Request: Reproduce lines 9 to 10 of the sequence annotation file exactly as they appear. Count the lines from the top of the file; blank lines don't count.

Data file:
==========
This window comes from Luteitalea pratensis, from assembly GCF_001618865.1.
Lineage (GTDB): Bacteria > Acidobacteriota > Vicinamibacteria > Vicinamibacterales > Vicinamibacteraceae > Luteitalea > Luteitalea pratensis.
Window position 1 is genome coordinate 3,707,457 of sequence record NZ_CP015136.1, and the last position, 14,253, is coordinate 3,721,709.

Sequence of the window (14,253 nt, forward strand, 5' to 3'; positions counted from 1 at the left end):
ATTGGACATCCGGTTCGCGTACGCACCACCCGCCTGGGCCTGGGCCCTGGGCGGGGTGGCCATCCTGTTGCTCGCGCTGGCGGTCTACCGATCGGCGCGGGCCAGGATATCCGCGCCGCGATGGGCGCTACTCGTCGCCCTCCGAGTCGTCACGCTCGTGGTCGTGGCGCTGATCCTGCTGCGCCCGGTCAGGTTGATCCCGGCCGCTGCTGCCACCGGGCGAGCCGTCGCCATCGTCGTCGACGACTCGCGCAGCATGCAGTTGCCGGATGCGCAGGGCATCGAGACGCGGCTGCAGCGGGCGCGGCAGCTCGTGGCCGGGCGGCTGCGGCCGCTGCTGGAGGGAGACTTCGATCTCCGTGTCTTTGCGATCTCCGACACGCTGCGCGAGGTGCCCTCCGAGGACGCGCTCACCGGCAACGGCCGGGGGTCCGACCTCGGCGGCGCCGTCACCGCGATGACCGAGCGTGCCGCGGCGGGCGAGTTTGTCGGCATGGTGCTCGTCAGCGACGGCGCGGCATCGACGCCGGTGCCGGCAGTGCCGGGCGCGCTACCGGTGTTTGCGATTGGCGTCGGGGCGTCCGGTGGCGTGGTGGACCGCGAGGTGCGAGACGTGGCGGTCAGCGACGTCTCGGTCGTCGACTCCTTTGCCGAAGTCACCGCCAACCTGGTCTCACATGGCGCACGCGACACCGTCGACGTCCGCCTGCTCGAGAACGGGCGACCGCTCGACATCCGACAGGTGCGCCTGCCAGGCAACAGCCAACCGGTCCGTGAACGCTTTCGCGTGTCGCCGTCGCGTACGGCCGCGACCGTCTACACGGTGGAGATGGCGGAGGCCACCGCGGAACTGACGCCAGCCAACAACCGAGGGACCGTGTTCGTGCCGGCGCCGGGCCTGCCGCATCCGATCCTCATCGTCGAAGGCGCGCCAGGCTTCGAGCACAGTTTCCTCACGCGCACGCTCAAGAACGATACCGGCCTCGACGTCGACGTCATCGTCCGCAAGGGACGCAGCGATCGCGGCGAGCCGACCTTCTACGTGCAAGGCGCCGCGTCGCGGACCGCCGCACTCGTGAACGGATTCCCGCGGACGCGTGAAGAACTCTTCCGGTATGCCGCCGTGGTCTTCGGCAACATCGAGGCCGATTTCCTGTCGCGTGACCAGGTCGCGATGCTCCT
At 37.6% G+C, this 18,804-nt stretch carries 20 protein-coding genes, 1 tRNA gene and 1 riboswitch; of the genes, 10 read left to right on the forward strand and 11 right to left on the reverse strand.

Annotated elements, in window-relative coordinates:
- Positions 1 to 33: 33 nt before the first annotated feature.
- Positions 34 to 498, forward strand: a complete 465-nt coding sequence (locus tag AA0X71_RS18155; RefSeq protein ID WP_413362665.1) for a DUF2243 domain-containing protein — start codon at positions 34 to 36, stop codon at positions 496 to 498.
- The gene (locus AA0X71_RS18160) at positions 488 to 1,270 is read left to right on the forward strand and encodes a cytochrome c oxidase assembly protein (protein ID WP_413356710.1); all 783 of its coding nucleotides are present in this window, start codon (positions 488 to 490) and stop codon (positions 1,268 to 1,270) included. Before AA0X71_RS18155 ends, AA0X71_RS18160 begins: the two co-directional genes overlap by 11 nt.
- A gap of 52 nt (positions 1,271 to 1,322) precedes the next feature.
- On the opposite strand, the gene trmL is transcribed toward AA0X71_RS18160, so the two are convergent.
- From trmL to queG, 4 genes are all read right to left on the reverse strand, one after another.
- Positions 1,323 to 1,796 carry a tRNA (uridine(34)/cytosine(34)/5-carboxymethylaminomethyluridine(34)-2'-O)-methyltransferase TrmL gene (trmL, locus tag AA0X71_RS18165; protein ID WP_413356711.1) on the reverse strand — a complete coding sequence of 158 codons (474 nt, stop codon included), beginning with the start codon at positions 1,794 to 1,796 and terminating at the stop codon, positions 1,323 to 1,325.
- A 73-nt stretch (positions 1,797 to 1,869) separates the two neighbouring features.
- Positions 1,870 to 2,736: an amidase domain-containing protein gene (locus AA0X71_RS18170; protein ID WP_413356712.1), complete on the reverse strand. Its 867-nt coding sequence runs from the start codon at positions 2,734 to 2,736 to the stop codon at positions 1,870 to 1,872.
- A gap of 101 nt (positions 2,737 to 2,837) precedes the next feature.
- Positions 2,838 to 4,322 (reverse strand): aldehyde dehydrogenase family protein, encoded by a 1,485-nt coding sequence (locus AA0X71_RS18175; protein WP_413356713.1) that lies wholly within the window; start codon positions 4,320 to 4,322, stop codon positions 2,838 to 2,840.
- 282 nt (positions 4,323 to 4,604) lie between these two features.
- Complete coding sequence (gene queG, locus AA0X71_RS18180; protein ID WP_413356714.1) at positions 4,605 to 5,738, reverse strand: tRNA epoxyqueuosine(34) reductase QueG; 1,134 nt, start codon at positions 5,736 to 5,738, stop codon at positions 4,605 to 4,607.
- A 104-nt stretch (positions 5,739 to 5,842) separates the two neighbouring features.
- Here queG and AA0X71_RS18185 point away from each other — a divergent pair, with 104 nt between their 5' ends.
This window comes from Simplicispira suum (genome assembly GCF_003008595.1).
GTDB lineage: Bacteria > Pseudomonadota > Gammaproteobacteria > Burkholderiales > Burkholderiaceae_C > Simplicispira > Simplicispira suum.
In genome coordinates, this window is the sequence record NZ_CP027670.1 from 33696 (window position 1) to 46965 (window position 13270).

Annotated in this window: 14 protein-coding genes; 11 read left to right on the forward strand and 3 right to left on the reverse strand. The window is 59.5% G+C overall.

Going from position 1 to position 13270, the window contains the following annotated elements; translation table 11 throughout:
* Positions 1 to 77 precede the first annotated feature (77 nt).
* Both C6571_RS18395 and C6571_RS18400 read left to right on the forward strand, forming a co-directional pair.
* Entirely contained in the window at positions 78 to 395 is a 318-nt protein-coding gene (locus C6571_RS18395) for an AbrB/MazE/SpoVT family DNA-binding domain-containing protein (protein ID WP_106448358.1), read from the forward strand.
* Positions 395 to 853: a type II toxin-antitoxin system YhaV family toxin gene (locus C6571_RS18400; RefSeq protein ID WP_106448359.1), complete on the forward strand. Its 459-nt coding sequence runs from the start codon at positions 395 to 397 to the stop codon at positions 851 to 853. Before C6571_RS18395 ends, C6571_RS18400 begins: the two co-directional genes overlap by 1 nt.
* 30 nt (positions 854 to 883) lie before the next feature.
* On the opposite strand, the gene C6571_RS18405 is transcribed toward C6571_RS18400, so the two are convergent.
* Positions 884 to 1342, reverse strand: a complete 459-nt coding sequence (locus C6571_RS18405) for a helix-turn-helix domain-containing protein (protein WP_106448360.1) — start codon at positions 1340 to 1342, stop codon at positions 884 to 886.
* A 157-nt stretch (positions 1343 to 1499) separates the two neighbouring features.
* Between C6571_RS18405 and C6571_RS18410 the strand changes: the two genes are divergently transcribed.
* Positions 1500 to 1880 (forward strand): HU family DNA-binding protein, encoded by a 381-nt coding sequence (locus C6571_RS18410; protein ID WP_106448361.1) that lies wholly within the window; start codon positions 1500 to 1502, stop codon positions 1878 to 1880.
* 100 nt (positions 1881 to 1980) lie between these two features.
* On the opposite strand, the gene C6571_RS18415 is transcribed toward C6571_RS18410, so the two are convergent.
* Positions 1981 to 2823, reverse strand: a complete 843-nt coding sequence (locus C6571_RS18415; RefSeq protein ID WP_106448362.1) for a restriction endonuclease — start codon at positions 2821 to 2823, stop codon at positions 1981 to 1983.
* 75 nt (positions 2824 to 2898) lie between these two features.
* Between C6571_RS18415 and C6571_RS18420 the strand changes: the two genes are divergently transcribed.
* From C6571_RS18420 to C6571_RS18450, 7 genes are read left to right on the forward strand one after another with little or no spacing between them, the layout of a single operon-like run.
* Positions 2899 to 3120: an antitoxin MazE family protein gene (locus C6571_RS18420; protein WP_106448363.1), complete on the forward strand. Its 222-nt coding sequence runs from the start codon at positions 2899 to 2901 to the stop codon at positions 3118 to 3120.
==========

- Positions 34 to 498, forward strand: a complete 465-nt coding sequence (locus tag AA0X71_RS18155; RefSeq protein ID WP_413362665.1) for a DUF2243 domain-containing protein — start codon at positions 34 to 36, stop codon at positions 496 to 498.
- The gene (locus AA0X71_RS18160) at positions 488 to 1,270 is read left to right on the forward strand and encodes a cytochrome c oxidase assembly protein (protein ID WP_413356710.1); all 783 of its coding nucleotides are present in this window, start codon (positions 488 to 490) and stop codon (positions 1,268 to 1,270) included. Before AA0X71_RS18155 ends, AA0X71_RS18160 begins: the two co-directional genes overlap by 11 nt.